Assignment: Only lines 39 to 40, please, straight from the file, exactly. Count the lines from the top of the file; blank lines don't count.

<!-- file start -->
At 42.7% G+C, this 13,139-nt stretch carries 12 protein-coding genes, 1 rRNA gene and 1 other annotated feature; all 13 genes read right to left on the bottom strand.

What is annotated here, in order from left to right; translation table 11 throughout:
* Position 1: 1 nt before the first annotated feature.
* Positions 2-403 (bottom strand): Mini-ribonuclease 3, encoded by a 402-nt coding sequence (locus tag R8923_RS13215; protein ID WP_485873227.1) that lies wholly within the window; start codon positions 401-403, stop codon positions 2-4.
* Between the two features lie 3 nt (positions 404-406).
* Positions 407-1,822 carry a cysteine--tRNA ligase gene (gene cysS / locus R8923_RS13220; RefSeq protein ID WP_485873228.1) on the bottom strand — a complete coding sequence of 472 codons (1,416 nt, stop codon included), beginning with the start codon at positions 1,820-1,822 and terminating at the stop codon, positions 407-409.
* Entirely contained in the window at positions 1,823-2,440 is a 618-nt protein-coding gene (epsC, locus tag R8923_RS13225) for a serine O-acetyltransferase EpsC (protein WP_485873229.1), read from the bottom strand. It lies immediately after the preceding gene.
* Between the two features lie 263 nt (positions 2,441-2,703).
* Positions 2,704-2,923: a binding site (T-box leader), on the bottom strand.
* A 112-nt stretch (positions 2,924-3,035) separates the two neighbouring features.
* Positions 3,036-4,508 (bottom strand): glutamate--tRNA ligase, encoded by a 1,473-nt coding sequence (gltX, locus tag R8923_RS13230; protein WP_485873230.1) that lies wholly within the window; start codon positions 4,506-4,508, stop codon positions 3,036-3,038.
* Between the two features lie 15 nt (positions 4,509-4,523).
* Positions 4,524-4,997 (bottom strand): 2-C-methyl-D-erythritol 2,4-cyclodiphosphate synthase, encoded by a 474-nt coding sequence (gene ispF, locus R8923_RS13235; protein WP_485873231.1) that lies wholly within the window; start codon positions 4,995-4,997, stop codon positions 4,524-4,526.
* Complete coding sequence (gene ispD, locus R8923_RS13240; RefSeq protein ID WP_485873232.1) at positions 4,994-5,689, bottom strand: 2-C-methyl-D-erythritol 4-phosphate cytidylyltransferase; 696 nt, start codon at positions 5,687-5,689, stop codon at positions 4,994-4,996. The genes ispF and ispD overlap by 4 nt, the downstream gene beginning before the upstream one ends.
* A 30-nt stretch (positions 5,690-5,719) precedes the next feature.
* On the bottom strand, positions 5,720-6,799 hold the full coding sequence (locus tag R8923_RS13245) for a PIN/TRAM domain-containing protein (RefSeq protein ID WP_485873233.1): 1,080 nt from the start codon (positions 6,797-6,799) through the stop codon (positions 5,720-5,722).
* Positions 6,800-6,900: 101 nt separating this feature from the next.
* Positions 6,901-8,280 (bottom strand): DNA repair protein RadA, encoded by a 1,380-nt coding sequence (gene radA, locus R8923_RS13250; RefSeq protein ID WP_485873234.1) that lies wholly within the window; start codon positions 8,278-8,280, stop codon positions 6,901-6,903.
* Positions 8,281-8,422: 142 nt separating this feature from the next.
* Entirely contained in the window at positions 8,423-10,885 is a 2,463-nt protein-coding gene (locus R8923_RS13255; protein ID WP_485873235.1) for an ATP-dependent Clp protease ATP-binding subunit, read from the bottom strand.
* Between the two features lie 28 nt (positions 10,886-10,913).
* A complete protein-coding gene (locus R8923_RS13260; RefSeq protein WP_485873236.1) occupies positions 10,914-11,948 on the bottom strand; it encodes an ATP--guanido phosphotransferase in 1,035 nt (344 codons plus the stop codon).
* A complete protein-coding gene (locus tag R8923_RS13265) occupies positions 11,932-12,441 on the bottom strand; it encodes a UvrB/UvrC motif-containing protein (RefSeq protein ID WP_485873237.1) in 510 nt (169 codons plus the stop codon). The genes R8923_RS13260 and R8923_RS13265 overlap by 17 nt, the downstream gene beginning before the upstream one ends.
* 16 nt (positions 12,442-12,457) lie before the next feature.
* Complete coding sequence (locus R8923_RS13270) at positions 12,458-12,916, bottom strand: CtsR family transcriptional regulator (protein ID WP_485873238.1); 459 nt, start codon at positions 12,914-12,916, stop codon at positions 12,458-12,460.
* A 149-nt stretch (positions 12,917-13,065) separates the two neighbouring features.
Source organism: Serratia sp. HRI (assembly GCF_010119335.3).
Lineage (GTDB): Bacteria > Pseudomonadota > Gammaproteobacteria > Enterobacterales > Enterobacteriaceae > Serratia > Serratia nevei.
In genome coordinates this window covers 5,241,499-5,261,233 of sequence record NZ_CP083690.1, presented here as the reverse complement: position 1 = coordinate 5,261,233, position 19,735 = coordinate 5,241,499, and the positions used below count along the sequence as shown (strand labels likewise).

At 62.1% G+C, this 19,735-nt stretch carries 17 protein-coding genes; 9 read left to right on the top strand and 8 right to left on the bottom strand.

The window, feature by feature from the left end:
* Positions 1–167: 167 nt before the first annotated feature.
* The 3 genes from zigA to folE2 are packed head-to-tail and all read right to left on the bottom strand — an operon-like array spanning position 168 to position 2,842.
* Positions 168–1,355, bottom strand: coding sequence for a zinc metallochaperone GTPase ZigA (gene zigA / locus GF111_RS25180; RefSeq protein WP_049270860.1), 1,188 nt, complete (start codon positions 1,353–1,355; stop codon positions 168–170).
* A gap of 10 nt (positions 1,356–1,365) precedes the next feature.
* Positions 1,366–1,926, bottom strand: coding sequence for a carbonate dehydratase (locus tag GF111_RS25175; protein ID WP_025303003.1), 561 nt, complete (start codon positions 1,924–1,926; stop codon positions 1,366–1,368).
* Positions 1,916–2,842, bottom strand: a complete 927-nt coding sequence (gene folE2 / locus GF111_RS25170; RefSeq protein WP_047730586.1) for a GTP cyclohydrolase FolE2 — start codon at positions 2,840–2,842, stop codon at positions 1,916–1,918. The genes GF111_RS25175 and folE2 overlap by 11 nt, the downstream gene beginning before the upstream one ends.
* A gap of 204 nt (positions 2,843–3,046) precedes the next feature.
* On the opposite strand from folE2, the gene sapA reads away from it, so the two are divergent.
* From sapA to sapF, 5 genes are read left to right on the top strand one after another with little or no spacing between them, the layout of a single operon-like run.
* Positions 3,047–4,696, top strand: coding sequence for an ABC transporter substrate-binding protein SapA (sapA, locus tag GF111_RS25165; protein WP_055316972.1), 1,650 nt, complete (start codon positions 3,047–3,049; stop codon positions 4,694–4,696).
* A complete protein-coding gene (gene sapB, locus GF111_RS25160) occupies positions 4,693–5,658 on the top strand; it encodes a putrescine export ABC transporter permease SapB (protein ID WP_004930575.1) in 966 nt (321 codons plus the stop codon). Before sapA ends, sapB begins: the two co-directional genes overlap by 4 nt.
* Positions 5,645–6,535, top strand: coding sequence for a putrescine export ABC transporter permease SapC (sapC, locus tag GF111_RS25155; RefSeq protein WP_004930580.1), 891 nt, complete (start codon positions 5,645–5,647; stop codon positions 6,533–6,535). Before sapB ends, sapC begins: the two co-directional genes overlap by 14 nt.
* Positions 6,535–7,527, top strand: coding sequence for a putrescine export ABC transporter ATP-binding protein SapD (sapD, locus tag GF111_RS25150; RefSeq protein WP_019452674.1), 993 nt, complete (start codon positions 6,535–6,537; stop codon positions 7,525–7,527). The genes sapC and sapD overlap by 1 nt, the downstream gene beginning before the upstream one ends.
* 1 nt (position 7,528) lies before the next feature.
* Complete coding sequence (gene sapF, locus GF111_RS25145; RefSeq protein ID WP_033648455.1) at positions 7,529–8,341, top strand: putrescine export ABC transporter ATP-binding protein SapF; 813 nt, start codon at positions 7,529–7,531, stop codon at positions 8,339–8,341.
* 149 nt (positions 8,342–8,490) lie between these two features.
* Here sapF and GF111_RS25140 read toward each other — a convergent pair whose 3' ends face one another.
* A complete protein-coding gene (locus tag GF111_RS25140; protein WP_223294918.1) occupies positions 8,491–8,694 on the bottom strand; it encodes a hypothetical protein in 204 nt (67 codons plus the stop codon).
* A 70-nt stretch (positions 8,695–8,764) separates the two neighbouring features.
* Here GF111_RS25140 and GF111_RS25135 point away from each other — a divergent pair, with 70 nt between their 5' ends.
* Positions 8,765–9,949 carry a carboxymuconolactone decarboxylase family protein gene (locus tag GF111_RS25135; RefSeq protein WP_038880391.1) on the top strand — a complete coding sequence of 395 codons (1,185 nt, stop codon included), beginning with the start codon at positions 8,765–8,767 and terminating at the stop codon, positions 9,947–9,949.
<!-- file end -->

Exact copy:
* On the opposite strand from folE2, the gene sapA reads away from it, so the two are divergent.
* From sapA to sapF, 5 genes are read left to right on the top strand one after another with little or no spacing between them, the layout of a single operon-like run.